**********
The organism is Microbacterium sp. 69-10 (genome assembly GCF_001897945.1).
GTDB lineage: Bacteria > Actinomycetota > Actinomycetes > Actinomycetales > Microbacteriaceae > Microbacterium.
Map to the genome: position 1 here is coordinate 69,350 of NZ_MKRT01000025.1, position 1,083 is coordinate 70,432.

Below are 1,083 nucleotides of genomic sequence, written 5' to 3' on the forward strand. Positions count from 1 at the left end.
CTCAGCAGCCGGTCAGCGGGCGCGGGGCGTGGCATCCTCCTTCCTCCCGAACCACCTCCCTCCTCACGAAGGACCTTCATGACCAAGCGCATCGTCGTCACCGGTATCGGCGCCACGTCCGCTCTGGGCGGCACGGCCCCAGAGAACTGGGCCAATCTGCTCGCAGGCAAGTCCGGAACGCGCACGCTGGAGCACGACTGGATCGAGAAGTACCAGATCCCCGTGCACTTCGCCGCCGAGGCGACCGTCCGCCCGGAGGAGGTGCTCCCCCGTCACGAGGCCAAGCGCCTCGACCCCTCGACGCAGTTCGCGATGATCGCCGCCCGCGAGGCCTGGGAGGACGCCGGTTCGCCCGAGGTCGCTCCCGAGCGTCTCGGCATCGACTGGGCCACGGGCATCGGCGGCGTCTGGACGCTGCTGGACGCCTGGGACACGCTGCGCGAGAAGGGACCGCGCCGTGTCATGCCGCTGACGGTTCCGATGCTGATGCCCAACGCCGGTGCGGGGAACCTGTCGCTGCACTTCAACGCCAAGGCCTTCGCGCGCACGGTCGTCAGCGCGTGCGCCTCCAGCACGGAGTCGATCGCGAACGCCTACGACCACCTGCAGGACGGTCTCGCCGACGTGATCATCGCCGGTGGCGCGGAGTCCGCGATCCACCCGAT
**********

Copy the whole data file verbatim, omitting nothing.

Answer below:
The organism is Microbacterium sp. 69-10 (genome assembly GCF_001897945.1).
GTDB lineage: Bacteria > Actinomycetota > Actinomycetes > Actinomycetales > Microbacteriaceae > Microbacterium.
Map to the genome: position 1 here is coordinate 69,350 of NZ_MKRT01000025.1, position 1,083 is coordinate 70,432.

Below are 1,083 nucleotides of genomic sequence, written 5' to 3' on the forward strand. Positions count from 1 at the left end.
CTCAGCAGCCGGTCAGCGGGCGCGGGGCGTGGCATCCTCCTTCCTCCCGAACCACCTCCCTCCTCACGAAGGACCTTCATGACCAAGCGCATCGTCGTCACCGGTATCGGCGCCACGTCCGCTCTGGGCGGCACGGCCCCAGAGAACTGGGCCAATCTGCTCGCAGGCAAGTCCGGAACGCGCACGCTGGAGCACGACTGGATCGAGAAGTACCAGATCCCCGTGCACTTCGCCGCCGAGGCGACCGTCCGCCCGGAGGAGGTGCTCCCCCGTCACGAGGCCAAGCGCCTCGACCCCTCGACGCAGTTCGCGATGATCGCCGCCCGCGAGGCCTGGGAGGACGCCGGTTCGCCCGAGGTCGCTCCCGAGCGTCTCGGCATCGACTGGGCCACGGGCATCGGCGGCGTCTGGACGCTGCTGGACGCCTGGGACACGCTGCGCGAGAAGGGACCGCGCCGTGTCATGCCGCTGACGGTTCCGATGCTGATGCCCAACGCCGGTGCGGGGAACCTGTCGCTGCACTTCAACGCCAAGGCCTTCGCGCGCACGGTCGTCAGCGCGTGCGCCTCCAGCACGGAGTCGATCGCGAACGCCTACGACCACCTGCAGGACGGTCTCGCCGACGTGATCATCGCCGGTGGCGCGGAGTCCGCGATCCACCCGAT